Part of what made When We All Fall Asleep, Where Do We Go? so great was the singer’s knack for turning idiosyncratic personal foibles into stirring anthems that spoke to listeners on multiple levels. And Happier Than Ever is proof that, though her life may be very different now, Eilish’s talent for the alchemical process of making deeply personal matters into profound and empathetic music remains as strong as ever, if not more so. That skill was already present in early single “my future,” as well as more recent ones like “Your Power” and “Lost Cause,” but it runs throughout the record; whether delivering a saucy ode to lust on “Oxytocin” or a kiss-off like the title track, Eilish turns her individual concerns intimately understandable, as effective as Adele or Taylor Swift at making pop-star pontifications feel like they were already lying, Inception-like, within the listener all along, just waiting to be revealed.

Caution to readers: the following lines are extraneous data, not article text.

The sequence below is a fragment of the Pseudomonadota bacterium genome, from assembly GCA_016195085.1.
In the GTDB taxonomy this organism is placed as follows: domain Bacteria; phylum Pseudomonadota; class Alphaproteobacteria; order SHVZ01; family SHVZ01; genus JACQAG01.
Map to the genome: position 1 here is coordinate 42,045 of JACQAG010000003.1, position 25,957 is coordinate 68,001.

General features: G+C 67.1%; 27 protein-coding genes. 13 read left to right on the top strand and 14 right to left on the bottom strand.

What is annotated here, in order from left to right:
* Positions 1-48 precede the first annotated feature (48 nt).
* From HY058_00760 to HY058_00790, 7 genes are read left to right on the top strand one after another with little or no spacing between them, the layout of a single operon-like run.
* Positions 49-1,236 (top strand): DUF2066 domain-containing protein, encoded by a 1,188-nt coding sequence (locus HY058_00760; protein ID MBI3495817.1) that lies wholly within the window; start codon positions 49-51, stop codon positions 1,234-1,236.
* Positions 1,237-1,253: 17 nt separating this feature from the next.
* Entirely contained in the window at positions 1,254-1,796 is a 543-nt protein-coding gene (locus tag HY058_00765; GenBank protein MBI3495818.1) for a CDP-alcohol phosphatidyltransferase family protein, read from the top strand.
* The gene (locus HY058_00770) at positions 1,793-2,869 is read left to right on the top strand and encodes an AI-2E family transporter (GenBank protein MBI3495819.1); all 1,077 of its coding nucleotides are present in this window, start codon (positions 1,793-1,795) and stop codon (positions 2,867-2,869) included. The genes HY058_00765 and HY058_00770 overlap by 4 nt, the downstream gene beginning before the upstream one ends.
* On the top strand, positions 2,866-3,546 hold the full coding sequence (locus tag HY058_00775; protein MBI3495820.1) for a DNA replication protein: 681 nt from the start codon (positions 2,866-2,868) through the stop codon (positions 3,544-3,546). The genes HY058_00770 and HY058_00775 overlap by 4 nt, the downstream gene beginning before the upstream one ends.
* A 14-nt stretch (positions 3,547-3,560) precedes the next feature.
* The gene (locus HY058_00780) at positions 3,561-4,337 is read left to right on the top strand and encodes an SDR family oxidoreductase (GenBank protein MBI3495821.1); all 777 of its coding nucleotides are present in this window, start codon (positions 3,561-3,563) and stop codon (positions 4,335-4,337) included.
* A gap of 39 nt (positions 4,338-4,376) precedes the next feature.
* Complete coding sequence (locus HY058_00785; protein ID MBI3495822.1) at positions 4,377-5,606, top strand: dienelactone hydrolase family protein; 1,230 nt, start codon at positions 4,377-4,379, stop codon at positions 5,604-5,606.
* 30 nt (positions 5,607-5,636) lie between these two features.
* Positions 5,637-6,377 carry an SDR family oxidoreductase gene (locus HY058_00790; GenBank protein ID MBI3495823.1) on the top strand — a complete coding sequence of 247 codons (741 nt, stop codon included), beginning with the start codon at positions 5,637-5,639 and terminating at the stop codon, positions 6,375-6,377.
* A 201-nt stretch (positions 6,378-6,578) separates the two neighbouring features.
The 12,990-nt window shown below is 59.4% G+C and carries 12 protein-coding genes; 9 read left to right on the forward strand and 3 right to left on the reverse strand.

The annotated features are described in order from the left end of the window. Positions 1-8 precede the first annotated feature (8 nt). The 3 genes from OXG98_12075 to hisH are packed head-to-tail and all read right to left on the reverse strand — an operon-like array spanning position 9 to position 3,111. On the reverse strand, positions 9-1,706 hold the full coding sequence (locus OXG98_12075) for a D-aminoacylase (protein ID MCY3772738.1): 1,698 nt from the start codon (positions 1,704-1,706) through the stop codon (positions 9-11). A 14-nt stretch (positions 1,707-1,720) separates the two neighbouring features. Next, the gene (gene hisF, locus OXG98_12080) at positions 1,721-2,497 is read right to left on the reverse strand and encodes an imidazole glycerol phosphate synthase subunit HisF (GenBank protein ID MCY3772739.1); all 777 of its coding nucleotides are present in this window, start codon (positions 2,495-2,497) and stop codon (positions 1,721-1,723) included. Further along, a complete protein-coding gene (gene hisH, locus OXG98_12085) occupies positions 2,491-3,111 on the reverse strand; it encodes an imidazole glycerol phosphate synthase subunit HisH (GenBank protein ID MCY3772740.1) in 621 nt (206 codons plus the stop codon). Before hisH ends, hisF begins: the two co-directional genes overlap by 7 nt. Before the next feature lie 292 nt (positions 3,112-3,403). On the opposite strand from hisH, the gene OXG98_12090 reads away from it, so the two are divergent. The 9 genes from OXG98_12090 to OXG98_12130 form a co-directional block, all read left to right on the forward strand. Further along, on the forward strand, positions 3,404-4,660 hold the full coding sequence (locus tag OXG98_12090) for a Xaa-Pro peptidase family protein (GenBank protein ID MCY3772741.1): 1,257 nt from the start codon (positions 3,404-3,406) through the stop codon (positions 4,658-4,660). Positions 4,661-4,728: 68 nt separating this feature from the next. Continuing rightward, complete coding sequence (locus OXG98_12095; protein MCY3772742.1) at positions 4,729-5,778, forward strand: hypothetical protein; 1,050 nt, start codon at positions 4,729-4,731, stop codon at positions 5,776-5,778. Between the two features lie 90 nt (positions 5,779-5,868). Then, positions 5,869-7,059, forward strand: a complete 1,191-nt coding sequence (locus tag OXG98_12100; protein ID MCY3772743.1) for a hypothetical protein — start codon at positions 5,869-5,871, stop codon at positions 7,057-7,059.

As always, the confessional nature of her lyrics drives home the themes. “I don’t want to want you / But in my dreams, I seem to be more honest / And I must admit, you’ve been in quite a few,” she sings on “Halley’s Comet,” a simple descending melody that subsequently transforms into a dreamy haze of acknowledging when you’ve fallen in love. “Overheated,” which starts off as a meditation on her frenemy-like relation to paparazzi, smartly transforms into a body-positivity refutation of the expectations placed upon her—and women in general—as she delivers rapid-fire lines like, “Everybody said it was a letdown, I was only built like everybody else now / But I didn’t get a surgery to help out, ‘cause I’m not about to redesign myself now, am I?” And the pulsing, heartbeat-like throb of “NDA” manages to take the classic pop-star daydream of escape (“Maybe I should think about a new career / Somewhere in Kuaui where I can disappear”) and turn it into a harrowing look at the desire to protect yourself from any possibility of emotional hurt (“I can crave you, but you don’t need to know”).